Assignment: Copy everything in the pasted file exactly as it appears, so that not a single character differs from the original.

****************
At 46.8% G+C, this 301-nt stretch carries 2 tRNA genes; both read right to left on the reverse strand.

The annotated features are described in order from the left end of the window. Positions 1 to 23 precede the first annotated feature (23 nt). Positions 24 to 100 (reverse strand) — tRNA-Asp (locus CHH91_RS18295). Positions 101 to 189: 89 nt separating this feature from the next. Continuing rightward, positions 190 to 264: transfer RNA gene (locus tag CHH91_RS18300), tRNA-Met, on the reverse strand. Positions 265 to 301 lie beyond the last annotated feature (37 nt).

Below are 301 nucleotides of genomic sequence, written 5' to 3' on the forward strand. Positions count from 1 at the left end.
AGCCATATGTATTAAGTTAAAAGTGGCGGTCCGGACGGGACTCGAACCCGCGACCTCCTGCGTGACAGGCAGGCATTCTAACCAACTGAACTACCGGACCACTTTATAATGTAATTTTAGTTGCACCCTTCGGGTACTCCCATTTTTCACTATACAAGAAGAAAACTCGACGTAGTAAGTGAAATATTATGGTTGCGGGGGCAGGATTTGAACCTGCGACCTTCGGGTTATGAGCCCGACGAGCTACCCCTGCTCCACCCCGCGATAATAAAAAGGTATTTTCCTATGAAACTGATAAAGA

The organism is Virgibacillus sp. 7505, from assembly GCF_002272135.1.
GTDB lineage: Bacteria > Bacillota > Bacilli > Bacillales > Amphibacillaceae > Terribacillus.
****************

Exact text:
At 46.8% G+C, this 301-nt stretch carries 2 tRNA genes; both read right to left on the reverse strand.

The annotated features are described in order from the left end of the window. Positions 1 to 23 precede the first annotated feature (23 nt). Positions 24 to 100 (reverse strand) — tRNA-Asp (locus CHH91_RS18295). Positions 101 to 189: 89 nt separating this feature from the next. Continuing rightward, positions 190 to 264: transfer RNA gene (locus tag CHH91_RS18300), tRNA-Met, on the reverse strand. Positions 265 to 301 lie beyond the last annotated feature (37 nt).

Below are 301 nucleotides of genomic sequence, written 5' to 3' on the forward strand. Positions count from 1 at the left end.
AGCCATATGTATTAAGTTAAAAGTGGCGGTCCGGACGGGACTCGAACCCGCGACCTCCTGCGTGACAGGCAGGCATTCTAACCAACTGAACTACCGGACCACTTTATAATGTAATTTTAGTTGCACCCTTCGGGTACTCCCATTTTTCACTATACAAGAAGAAAACTCGACGTAGTAAGTGAAATATTATGGTTGCGGGGGCAGGATTTGAACCTGCGACCTTCGGGTTATGAGCCCGACGAGCTACCCCTGCTCCACCCCGCGATAATAAAAAGGTATTTTCCTATGAAACTGATAAAGA

The organism is Virgibacillus sp. 7505, from assembly GCF_002272135.1.
GTDB lineage: Bacteria > Bacillota > Bacilli > Bacillales > Amphibacillaceae > Terribacillus.